Is Bruni allowed to dislike egg nog? Of course he is. Just don’t act like you’re more highly evolved than the rest of us schmucks for a matter of pure taste, or that you’re the member of an oppressed minority. And don’t bend over backwards and ask bartenders to make
drinks based on coconut milk, mulled cider, and Pine-Sol just because you don’t feel like drinking it. Just have a chardonnay and shut the fuck up.

To Induce Vomiting, Read These Yankee Quotes

arod_ws.jpgAs I’ve said on many occasions, I don’t hate the Yankees. Really, I don’t. (No really! SHUT UP!). But they perpetuate a certain kind of Mystical Bullshit about themselves that the sports press force feeds to its readers, which makes me want to hate them.

When the Yankees reach the pinnacle of the baseball world, as they did last night, the sportswriter hackery goes into overdrive. Grown men turn a baseball game into Harry Potter fanfic. One of the great thing about baseball is that it turns adults into little kids again. That’s fun when you’re talking about fans. But as we’ve seen before, that feeling shouldn’t be invoked in self-proclaimed journalists.

So let’s take a tour of the NY papers today, shall we? How about the staid New York Times. Surely they will have some sense of restraint, like in this fan piece by Ken Belson:

Elijah McNally started rooting for the Yankees in 2004, when he was 6 years old. Back then, the Yankees were only a year removed from a World Series appearance, and another championship seemed just around the corner.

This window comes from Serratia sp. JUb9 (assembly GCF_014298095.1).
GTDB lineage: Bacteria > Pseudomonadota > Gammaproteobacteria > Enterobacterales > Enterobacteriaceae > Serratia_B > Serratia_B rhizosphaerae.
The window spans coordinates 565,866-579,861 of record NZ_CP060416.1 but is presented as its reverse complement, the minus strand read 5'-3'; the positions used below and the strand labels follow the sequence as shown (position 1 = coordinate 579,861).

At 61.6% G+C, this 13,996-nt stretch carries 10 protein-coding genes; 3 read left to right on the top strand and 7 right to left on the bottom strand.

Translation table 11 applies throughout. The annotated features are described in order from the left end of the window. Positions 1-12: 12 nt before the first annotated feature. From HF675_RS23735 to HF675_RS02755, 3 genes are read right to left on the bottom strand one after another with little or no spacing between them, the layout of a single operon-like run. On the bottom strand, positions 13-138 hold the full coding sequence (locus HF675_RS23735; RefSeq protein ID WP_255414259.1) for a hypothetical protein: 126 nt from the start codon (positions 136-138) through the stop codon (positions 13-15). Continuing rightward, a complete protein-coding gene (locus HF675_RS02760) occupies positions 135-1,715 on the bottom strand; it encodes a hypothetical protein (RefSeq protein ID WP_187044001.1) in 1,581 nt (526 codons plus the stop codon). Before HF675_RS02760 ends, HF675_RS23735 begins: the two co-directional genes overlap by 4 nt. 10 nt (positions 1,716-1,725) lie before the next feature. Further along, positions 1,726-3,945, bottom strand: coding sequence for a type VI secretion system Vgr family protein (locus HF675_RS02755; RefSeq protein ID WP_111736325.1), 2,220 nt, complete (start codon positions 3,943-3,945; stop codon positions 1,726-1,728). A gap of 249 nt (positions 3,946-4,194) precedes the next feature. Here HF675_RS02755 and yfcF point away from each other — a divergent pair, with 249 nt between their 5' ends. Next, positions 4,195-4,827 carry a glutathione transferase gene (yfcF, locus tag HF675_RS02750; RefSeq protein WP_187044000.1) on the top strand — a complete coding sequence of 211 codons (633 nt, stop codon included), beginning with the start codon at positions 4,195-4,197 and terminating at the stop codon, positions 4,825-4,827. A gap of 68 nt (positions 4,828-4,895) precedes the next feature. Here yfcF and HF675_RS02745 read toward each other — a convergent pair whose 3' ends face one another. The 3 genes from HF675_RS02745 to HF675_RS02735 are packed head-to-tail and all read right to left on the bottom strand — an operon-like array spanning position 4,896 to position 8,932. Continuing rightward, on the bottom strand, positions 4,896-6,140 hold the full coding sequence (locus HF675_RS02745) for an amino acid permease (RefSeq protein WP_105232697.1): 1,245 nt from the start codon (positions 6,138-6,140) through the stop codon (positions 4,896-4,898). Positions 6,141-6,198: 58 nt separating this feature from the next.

Since then, Elijah had known nothing but seasons that ended with the Yankees falling short of winning a 27th World Series championship. On Wednesday night, he and his father, Chris, secured two seats in the right-field bleachers to see the Yankees end that dry spell.

“I’ve lived too long hearing that the Yankees got eliminated,” said Elijah, who stood in the bleachers in an Alex Rodriguez jersey trying to get players to toss him a ball during batting practice.

Thanks to this piece, I think I am now legally cleared to smack an 11 year old.

To be fair, the Times also has one of the few pieces that dares to call out fans on their A-Rod flip-floppery, by William C. Rhoden: “With a World Series title, A-Rod will receive richly deserved adulation and praise. The fans who jeered, who called him A-Fraud, who
wanted him run out of town, now toss laurel wreaths his way. Makes you wonder who the real phonies are.”

But if the Times acts like this, you can just imagine how the tabloids are treating the news. Amazingly, the Post is not as ridiculous as you’d think, considering its earlier Photoshop work. There are, of course, talk about an “elusive” 27th title by Joel Sherman, and a piece on A-Rod by Mark Hale that glosses over the whole steroid thing.

No, for true batshittery, you have to go to the Daily News. For it is there that Simon Weichselbaum collects quotes from “psychiatrists” whose advice consists entirely of insults to Philly fans. Matt Gagne relates A.J. Burnett’s postgame “cream pie” adventures. (Glad to see Burnett made himself useful for something in this series.) There’s Filip Bondy’s report from The Bleacher Creatures (biggest bunch of mutants on the planet) and their declarations of “fifteen more years of domination!” (Try one for starters, see how that works out.)

And Joanna Molloy says that NYC “needed” the Yanks to win it all: